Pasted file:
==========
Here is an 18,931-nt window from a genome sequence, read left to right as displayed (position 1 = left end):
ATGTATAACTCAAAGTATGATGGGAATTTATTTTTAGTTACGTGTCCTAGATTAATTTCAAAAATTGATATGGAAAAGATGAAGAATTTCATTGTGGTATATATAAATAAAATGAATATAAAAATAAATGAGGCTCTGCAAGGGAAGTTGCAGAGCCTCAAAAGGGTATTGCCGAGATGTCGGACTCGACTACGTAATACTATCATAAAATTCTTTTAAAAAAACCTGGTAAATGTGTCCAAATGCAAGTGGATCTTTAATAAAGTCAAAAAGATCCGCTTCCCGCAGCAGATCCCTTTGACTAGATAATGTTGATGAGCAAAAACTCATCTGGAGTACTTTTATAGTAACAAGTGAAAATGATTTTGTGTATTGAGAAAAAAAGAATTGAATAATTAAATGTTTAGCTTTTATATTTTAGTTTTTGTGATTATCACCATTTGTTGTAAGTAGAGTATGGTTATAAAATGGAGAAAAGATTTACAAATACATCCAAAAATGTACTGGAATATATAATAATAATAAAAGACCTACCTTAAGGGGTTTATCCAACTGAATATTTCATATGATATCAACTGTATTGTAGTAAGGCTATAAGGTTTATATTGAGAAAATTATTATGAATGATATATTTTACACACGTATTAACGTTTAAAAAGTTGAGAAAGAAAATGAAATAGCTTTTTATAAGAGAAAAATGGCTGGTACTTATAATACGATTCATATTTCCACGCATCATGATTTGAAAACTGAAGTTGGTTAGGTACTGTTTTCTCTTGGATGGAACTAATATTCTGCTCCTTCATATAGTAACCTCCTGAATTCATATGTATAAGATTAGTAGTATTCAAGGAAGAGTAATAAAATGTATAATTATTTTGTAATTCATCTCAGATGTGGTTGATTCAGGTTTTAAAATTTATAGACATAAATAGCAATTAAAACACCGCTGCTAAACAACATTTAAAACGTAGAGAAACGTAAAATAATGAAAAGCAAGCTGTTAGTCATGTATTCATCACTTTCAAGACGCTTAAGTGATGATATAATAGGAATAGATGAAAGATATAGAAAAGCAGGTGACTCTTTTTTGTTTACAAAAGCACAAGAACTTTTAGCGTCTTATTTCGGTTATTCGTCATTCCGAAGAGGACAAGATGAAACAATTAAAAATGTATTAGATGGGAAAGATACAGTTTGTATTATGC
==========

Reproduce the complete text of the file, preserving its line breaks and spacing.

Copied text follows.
Here is an 18,931-nt window from a genome sequence, read left to right as displayed (position 1 = left end):
ATGTATAACTCAAAGTATGATGGGAATTTATTTTTAGTTACGTGTCCTAGATTAATTTCAAAAATTGATATGGAAAAGATGAAGAATTTCATTGTGGTATATATAAATAAAATGAATATAAAAATAAATGAGGCTCTGCAAGGGAAGTTGCAGAGCCTCAAAAGGGTATTGCCGAGATGTCGGACTCGACTACGTAATACTATCATAAAATTCTTTTAAAAAAACCTGGTAAATGTGTCCAAATGCAAGTGGATCTTTAATAAAGTCAAAAAGATCCGCTTCCCGCAGCAGATCCCTTTGACTAGATAATGTTGATGAGCAAAAACTCATCTGGAGTACTTTTATAGTAACAAGTGAAAATGATTTTGTGTATTGAGAAAAAAAGAATTGAATAATTAAATGTTTAGCTTTTATATTTTAGTTTTTGTGATTATCACCATTTGTTGTAAGTAGAGTATGGTTATAAAATGGAGAAAAGATTTACAAATACATCCAAAAATGTACTGGAATATATAATAATAATAAAAGACCTACCTTAAGGGGTTTATCCAACTGAATATTTCATATGATATCAACTGTATTGTAGTAAGGCTATAAGGTTTATATTGAGAAAATTATTATGAATGATATATTTTACACACGTATTAACGTTTAAAAAGTTGAGAAAGAAAATGAAATAGCTTTTTATAAGAGAAAAATGGCTGGTACTTATAATACGATTCATATTTCCACGCATCATGATTTGAAAACTGAAGTTGGTTAGGTACTGTTTTCTCTTGGATGGAACTAATATTCTGCTCCTTCATATAGTAACCTCCTGAATTCATATGTATAAGATTAGTAGTATTCAAGGAAGAGTAATAAAATGTATAATTATTTTGTAATTCATCTCAGATGTGGTTGATTCAGGTTTTAAAATTTATAGACATAAATAGCAATTAAAACACCGCTGCTAAACAACATTTAAAACGTAGAGAAACGTAAAATAATGAAAAGCAAGCTGTTAGTCATGTATTCATCACTTTCAAGACGCTTAAGTGATGATATAATAGGAATAGATGAAAGATATAGAAAAGCAGGTGACTCTTTTTTGTTTACAAAAGCACAAGAACTTTTAGCGTCTTATTTCGGTTATTCGTCATTCCGAAGAGGACAAGATGAAACAATTAAAAATGTATTAGATGGGAAAGATACAGTTTGTATTATGC